Articles - Risky Business: Why insurers have 12 months to decide future

Have you ever wondered what it would be like to live in a world without risk? There’s no doubt that a world where car accidents are a thing of the past, medical conditions are diagnosed and prevented before they take hold, and household accidents such as flooding or fire could be prevented before they happen, would improve all of our lives considerably.

 ByTony Tarquini, Industry Principal of Insurance at Pegasystems and Christopher Ling, Vice President/Regional Leader of Insurance at Capgemini

 You may think that this seems more like a Minority Report-style science fiction story than anything approaching reality—and for the most part, you’d be right. But the truth is that technology and innovation are also allowing us to move closer and closer to, if not eliminating, risk completely—or at least preventing it to such an extent that it will have a minimal impact on us all.

 So what will all of this mean for insurers? As an industry that has been built on mitigating risks of all shapes and sizes through a traditional system of premiums and claims, these advancements make the future less than certain. A report from Capgemini suggests that the value of claims relating to risk is set to drop off the cliff, with potential loss in value of 20 to 40 percent, which could have profound implications for insurance demand and premium income.

 The reason for this is that technological advancements are fundamentally changing the way we manage risk both as consumers and organisations, resulting in perhaps the biggest shake-up of the insurance industry in its history. We’re already seeing driverless cars, for example, and although they might not be able to eliminate car accidents by themselves, it’s clear that they will change the balance of risk management and mitigation in the event of a collision with, say, another car—with the value of insurance premiums slashed as a direct result. It remains to be seen whether this reduction in the cost of insurance premiums would be replaced by a similar rise in risk management fees.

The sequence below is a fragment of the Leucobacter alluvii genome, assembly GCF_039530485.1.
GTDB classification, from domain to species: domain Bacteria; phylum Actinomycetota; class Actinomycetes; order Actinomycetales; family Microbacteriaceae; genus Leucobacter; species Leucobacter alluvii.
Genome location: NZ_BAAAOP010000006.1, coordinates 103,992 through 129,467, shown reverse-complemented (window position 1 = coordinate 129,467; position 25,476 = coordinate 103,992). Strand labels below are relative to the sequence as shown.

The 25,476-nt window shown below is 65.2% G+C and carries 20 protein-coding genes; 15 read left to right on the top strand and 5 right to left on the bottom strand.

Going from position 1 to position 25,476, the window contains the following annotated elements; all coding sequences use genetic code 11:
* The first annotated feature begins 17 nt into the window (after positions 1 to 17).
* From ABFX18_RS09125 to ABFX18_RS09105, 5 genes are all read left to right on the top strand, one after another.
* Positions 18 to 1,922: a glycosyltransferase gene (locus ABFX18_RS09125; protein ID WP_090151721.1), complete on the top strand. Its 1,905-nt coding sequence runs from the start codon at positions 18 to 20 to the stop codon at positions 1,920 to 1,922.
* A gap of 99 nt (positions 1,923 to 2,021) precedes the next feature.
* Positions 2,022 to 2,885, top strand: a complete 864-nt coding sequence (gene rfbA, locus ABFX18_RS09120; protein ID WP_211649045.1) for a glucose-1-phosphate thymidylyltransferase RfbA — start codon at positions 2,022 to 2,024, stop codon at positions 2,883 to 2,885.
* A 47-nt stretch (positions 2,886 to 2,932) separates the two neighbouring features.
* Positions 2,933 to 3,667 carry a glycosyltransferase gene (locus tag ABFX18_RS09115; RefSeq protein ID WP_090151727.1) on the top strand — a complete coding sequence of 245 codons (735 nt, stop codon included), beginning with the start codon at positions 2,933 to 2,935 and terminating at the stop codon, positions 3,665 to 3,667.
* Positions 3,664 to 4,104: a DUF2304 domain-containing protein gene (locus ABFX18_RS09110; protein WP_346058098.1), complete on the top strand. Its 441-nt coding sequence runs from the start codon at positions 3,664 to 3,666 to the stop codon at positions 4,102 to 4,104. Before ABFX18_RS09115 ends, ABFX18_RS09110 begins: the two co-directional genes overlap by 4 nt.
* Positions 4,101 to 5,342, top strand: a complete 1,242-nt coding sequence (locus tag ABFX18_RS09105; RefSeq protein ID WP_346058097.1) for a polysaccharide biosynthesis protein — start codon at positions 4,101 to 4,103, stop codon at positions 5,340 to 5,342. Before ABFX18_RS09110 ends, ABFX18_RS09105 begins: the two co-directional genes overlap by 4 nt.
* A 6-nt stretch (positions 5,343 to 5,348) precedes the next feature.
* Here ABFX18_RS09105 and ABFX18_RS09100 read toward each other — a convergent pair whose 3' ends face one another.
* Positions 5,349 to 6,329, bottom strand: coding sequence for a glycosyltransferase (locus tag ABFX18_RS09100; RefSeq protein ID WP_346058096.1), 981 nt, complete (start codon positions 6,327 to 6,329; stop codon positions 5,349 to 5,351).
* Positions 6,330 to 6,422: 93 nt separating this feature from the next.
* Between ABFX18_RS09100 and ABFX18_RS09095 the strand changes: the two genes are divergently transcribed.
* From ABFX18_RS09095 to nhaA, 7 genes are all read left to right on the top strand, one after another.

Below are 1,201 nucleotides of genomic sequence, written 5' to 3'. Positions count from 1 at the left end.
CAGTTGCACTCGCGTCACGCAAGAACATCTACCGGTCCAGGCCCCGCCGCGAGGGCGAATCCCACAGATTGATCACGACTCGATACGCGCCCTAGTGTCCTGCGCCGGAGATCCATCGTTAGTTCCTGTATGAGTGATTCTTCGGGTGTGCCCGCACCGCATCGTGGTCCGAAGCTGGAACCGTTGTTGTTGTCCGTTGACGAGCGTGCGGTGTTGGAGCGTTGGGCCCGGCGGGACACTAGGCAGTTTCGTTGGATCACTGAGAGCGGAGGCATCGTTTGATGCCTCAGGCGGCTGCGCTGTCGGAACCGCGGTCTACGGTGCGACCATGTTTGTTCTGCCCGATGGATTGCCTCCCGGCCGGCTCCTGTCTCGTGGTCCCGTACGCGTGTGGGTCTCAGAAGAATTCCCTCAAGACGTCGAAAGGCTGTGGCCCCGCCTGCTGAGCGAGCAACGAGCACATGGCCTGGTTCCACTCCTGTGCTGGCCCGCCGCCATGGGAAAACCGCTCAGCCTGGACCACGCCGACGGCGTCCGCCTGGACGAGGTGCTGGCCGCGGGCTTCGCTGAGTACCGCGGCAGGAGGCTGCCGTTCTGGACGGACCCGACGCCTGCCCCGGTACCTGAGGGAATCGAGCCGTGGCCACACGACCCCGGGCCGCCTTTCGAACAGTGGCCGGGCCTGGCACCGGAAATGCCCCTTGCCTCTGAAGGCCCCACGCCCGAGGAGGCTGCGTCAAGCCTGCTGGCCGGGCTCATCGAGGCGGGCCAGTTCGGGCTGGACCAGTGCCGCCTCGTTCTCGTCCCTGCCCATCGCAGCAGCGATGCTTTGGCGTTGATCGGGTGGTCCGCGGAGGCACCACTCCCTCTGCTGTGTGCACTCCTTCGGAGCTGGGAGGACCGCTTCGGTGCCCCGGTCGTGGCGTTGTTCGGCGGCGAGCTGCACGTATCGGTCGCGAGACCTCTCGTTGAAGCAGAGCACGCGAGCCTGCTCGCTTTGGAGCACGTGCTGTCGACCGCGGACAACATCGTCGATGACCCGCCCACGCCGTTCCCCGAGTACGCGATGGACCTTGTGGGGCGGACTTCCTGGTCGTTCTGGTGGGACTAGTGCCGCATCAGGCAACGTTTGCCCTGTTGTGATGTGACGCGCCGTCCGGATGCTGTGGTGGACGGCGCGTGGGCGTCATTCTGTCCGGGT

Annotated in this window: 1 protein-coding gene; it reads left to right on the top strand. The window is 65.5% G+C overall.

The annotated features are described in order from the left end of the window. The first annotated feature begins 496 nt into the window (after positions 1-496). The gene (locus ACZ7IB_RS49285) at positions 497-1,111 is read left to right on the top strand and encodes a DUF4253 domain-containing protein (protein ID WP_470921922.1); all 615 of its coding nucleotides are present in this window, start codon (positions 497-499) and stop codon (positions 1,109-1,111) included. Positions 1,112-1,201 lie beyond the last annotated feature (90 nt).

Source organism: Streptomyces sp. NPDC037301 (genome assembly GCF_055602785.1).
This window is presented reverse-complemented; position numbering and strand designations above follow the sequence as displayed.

As a recent white paper validates, the Internet of Things (IoT) already plays a significant role in managing risk and reducing and predicting claims. By accessing data from wearable devices, doctors are now in a position to be able to prevent a serious heart problem by monitoring patients’ activity in real time and contacting them to tell them to adjust their behaviour before it has an adverse effect on them. Similarly, monitoring adherence to rehabilitation programmes allows physiotherapists to manage the quality, time, and cost of claims. At the same time, connected homes can now use sensors to warn owners of the risk of potential fires or flooding.

 What this means is that we’re living in a world where risk itself is reduced. The increased prevalence of connected devices, combined with technological advancements, show very little sign of abating—and so the insurance industry is finding itself arriving at something of a crossroads. Does it turn left and continue down the path of traditional-style risk mitigation that will most likely lead to reduced GWP and loss of brand identity? Or does it turn right onto the data-driven super-highway and embrace a new way of operating? The point is that if those in the insurance industry are serious about survival in an increasingly risk-managed future, there is only one option available to them.